It is a small but often effective trick played by lawyers to their clients. Many clients, foreign or domestic, don’t really know what a lawsuit is like in China courts. A “smart” lawyer may not explain what procedures are involved in the lawsuit and just telling clients that he would represent them in court for the legal fee charged. Meanwhile, in the retainer agreement or contract, it was clearly stipulated that in consideration for the legal fee paid thereunder, the lawyer will represent clients in court trial of first instance which means that additional fee will be charged (as a customary practice here) if one party to the case appeals to the appellate court, but in the mind of the clients, he is actually thinking that for the legal fee he pays, the lawyer will represent him in the court proceedings to the end.
Immediately, after the client discovered that the other lawyer was hiding something, he decided to use my service.
(2) Be loyal. Loyalty is the most fundamental factor that underpins a good relationship between attorney and client. Client is often worried that their Chinese lawyer while dealing with the other party who is often a Chinese person may betray him or be bought by the other party.
Foreign clients in such situations are very easily getting suspicious about their Chinese lawyer’s loyalty. This is a subtle feeling. Once I represented a German client in purchasing a villa in Shanghai at a time I just started my legal career on my own, in the course of transaction, in order to get the Chinese seller to agree to hand over the house to my client earlier, I tried to be nice to that man by talking about a lot of funny things to please him, while neglecting my client who was standing at my side, puzzled. He later expressed his groan over my behavior at that time which made him very uneasy to see his lawyer laughing and joking with his deal opponent.
Another positive example is a long-term client who has always turned to me for legal help. I was initially hired by her in equity interests transfer dispute. After winning that case, she started to use my service for other investment projects. Over time, she has tested me out to be a loyal attorney, and once confided that I am probably the only lawyer she may feel comfortable working with.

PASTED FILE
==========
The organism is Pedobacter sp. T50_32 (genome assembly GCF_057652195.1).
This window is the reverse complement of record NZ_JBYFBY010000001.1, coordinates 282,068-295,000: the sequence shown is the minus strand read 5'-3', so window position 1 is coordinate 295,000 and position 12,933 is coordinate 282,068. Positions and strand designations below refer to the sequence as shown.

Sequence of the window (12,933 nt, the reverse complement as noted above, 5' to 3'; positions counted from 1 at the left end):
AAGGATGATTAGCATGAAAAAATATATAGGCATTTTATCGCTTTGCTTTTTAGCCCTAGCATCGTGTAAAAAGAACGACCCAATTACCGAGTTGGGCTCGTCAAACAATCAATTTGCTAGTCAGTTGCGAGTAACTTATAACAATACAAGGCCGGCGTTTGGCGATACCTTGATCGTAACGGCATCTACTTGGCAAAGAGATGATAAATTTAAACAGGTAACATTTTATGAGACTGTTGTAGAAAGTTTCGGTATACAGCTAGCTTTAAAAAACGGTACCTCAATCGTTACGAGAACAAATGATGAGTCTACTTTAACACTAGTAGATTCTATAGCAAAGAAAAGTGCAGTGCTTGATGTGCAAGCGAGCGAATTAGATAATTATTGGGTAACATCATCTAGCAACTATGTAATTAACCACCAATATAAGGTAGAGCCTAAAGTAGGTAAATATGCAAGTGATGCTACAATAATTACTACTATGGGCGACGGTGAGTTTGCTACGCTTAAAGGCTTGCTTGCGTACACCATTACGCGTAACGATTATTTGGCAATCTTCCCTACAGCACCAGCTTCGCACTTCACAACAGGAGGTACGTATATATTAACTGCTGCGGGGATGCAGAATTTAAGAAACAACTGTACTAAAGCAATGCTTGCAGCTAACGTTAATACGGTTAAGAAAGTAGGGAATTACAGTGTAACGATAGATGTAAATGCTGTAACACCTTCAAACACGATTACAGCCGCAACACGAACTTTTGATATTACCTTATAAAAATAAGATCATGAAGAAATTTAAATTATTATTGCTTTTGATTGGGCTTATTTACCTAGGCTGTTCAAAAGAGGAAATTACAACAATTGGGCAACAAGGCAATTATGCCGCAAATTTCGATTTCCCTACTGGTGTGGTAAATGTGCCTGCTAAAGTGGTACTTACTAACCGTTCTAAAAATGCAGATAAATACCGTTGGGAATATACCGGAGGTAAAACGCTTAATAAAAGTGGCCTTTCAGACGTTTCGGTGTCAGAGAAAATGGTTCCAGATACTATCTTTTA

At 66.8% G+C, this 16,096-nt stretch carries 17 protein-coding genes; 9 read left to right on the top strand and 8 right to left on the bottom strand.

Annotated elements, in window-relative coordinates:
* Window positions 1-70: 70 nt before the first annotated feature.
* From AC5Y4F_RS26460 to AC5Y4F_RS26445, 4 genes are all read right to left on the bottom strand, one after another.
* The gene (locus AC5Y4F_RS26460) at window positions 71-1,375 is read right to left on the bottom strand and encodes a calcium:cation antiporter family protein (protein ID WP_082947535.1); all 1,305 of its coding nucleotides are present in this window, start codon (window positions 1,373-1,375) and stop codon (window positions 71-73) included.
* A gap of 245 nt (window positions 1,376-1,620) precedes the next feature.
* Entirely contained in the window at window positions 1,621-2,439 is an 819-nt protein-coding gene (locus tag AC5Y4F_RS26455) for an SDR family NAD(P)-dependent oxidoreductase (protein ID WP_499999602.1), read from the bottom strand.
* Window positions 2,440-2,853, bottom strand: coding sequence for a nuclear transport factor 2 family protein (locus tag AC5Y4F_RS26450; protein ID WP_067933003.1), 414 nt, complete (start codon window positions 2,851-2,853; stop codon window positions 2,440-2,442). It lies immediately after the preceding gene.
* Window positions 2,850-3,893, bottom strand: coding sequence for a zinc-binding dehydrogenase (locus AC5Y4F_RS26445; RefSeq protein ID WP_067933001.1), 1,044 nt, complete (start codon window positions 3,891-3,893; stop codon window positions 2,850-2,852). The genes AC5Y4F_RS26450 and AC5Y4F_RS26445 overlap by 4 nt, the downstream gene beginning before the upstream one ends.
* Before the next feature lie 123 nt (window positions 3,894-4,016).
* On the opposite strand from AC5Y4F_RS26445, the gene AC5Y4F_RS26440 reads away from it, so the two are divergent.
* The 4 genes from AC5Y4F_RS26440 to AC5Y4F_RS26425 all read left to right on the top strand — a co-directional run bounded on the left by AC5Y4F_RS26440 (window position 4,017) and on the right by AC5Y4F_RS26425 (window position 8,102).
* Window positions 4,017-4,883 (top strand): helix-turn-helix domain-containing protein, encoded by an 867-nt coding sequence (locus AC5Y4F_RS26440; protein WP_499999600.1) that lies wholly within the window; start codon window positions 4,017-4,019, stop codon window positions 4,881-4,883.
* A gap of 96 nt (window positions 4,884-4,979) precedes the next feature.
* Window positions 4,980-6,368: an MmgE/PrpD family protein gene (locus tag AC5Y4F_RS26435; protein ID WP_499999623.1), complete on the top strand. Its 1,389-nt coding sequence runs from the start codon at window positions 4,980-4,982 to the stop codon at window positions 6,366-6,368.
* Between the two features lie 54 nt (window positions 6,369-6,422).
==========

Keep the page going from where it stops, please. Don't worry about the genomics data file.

(3) Be diligent and do a good job in providing services, small or big. This is aimed to build and boost attorney’s reputation gradually through mouth to mouth marketing by clients. This takes time, but once you seed trust in your old clients, they will then introduce more clients in their circle to you.
Lately, an old South Korea client to whom I offered a labor service once introduce to me SK company that is seeking legal counsel from China. I am so happy that I am recommended by my old client, which is really an unexpected gift from god.
Just wanted to say a HUGE Thank You to Jason for helping me resolve an issue with a Chinese shipping scam that occurred with my commercial goods. I highly recommend him to other expats looking for Chinese legal representation. Thank you, Jason, for your hard work and honesty in dealing with my case! Best Regards, Julianne
Hi Julianne, many thanks for you to leave your nice words here on the blog. Sorry for your bad experience with that Chinese shipper. It does not happen everyday. Good luck in the future!